Psychology of Risky Decisions

  • John W. Payne


Most definitions of a decision problem include (1) the courses of action or alternatives available to the decision maker; (2) the possible outcomes and values attached to them, conditional on the actions; and (3) the events or contingencies that relate actions to outcomes (Huber, 1980; Tversky & Kahneman, 1981). The evaluation and/or choice among a set of gambles captures all three of the basic informational elements that constitute most decision problems. Consequently, the study of the psychological processes involved in judgments and choices among gambles has been one of the most active areas of decision research (see Einhorn & Hogarth, 1981; Slovic, Fischhoff, & Lichtenstein, 1977). Understanding how individuals make decisions under risk also has direct relevance for improving decisions in business (Libby & Fishburn, 1977) and public policy (Slovic, 1978). Decision analysts and others whose job is to improve decision performance often use responses to simple gambles as inputs to normative models (Keeney & Raiffa, 1976).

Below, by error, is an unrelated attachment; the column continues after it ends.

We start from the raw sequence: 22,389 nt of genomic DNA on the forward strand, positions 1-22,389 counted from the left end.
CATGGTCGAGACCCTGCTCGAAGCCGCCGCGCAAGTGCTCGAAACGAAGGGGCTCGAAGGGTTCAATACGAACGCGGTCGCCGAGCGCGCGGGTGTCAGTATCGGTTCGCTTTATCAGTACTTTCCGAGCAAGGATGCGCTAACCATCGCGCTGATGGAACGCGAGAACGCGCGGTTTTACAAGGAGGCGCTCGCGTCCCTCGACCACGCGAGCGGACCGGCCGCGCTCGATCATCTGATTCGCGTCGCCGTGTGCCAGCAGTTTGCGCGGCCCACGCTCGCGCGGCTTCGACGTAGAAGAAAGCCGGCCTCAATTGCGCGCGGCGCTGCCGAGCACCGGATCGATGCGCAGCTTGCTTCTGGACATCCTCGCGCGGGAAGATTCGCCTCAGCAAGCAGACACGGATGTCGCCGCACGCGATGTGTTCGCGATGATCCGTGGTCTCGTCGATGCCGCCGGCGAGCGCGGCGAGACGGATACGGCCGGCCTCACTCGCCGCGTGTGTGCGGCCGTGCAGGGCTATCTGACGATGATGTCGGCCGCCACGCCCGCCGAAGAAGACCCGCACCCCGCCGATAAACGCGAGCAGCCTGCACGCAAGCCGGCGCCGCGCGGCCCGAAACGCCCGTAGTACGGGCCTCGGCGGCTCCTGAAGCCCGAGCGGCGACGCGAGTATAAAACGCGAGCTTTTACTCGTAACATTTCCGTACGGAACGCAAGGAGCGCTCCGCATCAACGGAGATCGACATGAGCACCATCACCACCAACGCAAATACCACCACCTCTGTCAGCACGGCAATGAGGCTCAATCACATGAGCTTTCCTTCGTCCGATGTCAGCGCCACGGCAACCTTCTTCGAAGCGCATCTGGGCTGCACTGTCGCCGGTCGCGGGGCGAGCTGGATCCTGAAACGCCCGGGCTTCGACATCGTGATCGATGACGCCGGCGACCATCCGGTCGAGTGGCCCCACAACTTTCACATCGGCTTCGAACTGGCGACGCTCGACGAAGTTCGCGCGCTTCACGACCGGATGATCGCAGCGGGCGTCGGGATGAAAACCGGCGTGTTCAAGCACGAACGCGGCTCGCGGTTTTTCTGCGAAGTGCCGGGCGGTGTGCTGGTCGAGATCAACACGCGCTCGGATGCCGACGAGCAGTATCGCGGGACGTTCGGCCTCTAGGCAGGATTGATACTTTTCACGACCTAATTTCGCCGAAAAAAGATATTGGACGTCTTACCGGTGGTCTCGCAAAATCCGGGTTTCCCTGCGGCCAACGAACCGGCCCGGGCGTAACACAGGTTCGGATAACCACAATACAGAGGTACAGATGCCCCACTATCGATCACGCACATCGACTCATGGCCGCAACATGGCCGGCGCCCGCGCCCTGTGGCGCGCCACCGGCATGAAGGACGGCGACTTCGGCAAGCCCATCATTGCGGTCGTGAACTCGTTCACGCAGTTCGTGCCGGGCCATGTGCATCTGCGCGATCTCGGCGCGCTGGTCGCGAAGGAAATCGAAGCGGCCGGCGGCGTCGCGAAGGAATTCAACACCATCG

Decision Maker Prospect Theory Decision Strategy Choice Rule Expect Utility Theory 
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Copyright information

© Plenum Press, New York 1985

Authors and Affiliations

  • John W. Payne
    • 1
  1. 1.Fuqua School of BusinessDuke UniversityDurhamUSA

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